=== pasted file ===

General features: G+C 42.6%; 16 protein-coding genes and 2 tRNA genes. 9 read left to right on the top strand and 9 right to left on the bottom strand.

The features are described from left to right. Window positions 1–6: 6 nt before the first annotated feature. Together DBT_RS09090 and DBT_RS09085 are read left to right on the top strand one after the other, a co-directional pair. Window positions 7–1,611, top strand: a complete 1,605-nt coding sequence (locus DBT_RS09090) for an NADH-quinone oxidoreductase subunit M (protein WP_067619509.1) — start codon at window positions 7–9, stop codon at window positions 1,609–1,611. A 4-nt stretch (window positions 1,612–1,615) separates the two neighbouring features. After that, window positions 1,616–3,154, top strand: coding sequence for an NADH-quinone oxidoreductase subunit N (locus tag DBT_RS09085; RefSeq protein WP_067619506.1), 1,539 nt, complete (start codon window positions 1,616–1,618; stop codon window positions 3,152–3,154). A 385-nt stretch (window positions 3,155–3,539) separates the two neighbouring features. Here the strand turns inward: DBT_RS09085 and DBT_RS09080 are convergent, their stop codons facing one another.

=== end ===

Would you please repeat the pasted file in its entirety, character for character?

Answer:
General features: G+C 42.6%; 16 protein-coding genes and 2 tRNA genes. 9 read left to right on the top strand and 9 right to left on the bottom strand.

The features are described from left to right. Window positions 1–6: 6 nt before the first annotated feature. Together DBT_RS09090 and DBT_RS09085 are read left to right on the top strand one after the other, a co-directional pair. Window positions 7–1,611, top strand: a complete 1,605-nt coding sequence (locus DBT_RS09090) for an NADH-quinone oxidoreductase subunit M (protein WP_067619509.1) — start codon at window positions 7–9, stop codon at window positions 1,609–1,611. A 4-nt stretch (window positions 1,612–1,615) separates the two neighbouring features. After that, window positions 1,616–3,154, top strand: coding sequence for an NADH-quinone oxidoreductase subunit N (locus tag DBT_RS09085; RefSeq protein WP_067619506.1), 1,539 nt, complete (start codon window positions 1,616–1,618; stop codon window positions 3,152–3,154). A 385-nt stretch (window positions 3,155–3,539) separates the two neighbouring features. Here the strand turns inward: DBT_RS09085 and DBT_RS09080 are convergent, their stop codons facing one another.